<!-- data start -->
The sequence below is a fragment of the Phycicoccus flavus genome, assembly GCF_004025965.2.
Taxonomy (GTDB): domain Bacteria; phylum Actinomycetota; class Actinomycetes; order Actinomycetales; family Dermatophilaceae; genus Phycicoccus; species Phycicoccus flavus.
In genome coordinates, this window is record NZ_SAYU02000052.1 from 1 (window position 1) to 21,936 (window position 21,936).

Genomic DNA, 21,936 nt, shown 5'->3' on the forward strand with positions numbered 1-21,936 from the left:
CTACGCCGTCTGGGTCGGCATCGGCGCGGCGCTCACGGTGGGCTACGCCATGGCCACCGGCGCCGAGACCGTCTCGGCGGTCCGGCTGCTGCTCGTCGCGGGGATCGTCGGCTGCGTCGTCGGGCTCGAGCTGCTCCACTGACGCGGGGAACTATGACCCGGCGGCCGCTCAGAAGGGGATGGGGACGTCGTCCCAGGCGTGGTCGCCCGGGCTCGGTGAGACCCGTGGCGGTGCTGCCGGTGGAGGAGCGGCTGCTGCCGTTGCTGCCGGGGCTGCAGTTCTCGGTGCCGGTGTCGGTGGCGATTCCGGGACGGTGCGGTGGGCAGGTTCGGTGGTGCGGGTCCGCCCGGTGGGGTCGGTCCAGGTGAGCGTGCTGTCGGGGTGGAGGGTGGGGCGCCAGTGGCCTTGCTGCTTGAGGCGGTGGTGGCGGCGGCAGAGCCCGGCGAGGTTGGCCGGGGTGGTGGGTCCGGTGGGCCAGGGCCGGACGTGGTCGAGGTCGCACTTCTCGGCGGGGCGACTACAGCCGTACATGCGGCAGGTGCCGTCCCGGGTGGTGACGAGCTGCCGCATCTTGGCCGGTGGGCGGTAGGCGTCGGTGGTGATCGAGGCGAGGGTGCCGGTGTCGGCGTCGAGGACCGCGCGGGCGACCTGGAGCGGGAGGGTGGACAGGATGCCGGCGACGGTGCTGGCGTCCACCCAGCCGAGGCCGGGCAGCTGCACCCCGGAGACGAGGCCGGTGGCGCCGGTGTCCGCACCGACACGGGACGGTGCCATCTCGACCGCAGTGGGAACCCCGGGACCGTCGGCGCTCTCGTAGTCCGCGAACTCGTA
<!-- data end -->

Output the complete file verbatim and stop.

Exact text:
The sequence below is a fragment of the Phycicoccus flavus genome, assembly GCF_004025965.2.
Taxonomy (GTDB): domain Bacteria; phylum Actinomycetota; class Actinomycetes; order Actinomycetales; family Dermatophilaceae; genus Phycicoccus; species Phycicoccus flavus.
In genome coordinates, this window is record NZ_SAYU02000052.1 from 1 (window position 1) to 21,936 (window position 21,936).

Genomic DNA, 21,936 nt, shown 5'->3' on the forward strand with positions numbered 1-21,936 from the left:
CTACGCCGTCTGGGTCGGCATCGGCGCGGCGCTCACGGTGGGCTACGCCATGGCCACCGGCGCCGAGACCGTCTCGGCGGTCCGGCTGCTGCTCGTCGCGGGGATCGTCGGCTGCGTCGTCGGGCTCGAGCTGCTCCACTGACGCGGGGAACTATGACCCGGCGGCCGCTCAGAAGGGGATGGGGACGTCGTCCCAGGCGTGGTCGCCCGGGCTCGGTGAGACCCGTGGCGGTGCTGCCGGTGGAGGAGCGGCTGCTGCCGTTGCTGCCGGGGCTGCAGTTCTCGGTGCCGGTGTCGGTGGCGATTCCGGGACGGTGCGGTGGGCAGGTTCGGTGGTGCGGGTCCGCCCGGTGGGGTCGGTCCAGGTGAGCGTGCTGTCGGGGTGGAGGGTGGGGCGCCAGTGGCCTTGCTGCTTGAGGCGGTGGTGGCGGCGGCAGAGCCCGGCGAGGTTGGCCGGGGTGGTGGGTCCGGTGGGCCAGGGCCGGACGTGGTCGAGGTCGCACTTCTCGGCGGGGCGACTACAGCCGTACATGCGGCAGGTGCCGTCCCGGGTGGTGACGAGCTGCCGCATCTTGGCCGGTGGGCGGTAGGCGTCGGTGGTGATCGAGGCGAGGGTGCCGGTGTCGGCGTCGAGGACCGCGCGGGCGACCTGGAGCGGGAGGGTGGACAGGATGCCGGCGACGGTGCTGGCGTCCACCCAGCCGAGGCCGGGCAGCTGCACCCCGGAGACGAGGCCGGTGGCGCCGGTGTCCGCACCGACACGGGACGGTGCCATCTCGACCGCAGTGGGAACCCCGGGACCGTCGGCGCTCTCGTAGTCCGCGAACTCGTA